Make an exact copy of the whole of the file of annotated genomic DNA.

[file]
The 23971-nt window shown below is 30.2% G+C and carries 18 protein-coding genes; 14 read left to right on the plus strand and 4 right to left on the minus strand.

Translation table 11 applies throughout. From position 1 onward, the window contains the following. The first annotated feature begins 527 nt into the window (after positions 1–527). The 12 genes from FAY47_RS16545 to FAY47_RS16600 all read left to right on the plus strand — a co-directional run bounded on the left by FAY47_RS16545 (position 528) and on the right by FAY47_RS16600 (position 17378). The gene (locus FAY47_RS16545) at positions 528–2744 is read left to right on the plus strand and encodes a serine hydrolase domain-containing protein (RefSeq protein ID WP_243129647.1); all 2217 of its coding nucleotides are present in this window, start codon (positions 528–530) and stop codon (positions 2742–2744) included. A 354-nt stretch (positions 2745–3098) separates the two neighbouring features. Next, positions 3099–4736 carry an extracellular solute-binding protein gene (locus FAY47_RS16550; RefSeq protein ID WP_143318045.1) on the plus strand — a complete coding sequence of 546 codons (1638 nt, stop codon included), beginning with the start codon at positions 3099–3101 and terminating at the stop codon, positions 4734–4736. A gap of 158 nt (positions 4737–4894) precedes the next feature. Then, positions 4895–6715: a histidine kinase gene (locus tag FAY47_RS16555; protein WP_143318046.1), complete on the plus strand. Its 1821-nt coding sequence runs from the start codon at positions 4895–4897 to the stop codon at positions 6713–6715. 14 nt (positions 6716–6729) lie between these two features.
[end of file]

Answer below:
The 23971-nt window shown below is 30.2% G+C and carries 18 protein-coding genes; 14 read left to right on the plus strand and 4 right to left on the minus strand.

Translation table 11 applies throughout. From position 1 onward, the window contains the following. The first annotated feature begins 527 nt into the window (after positions 1–527). The 12 genes from FAY47_RS16545 to FAY47_RS16600 all read left to right on the plus strand — a co-directional run bounded on the left by FAY47_RS16545 (position 528) and on the right by FAY47_RS16600 (position 17378). The gene (locus FAY47_RS16545) at positions 528–2744 is read left to right on the plus strand and encodes a serine hydrolase domain-containing protein (RefSeq protein ID WP_243129647.1); all 2217 of its coding nucleotides are present in this window, start codon (positions 528–530) and stop codon (positions 2742–2744) included. A 354-nt stretch (positions 2745–3098) separates the two neighbouring features. Next, positions 3099–4736 carry an extracellular solute-binding protein gene (locus FAY47_RS16550; RefSeq protein ID WP_143318045.1) on the plus strand — a complete coding sequence of 546 codons (1638 nt, stop codon included), beginning with the start codon at positions 3099–3101 and terminating at the stop codon, positions 4734–4736. A gap of 158 nt (positions 4737–4894) precedes the next feature. Then, positions 4895–6715: a histidine kinase gene (locus tag FAY47_RS16555; protein WP_143318046.1), complete on the plus strand. Its 1821-nt coding sequence runs from the start codon at positions 4895–4897 to the stop codon at positions 6713–6715. 14 nt (positions 6716–6729) lie between these two features.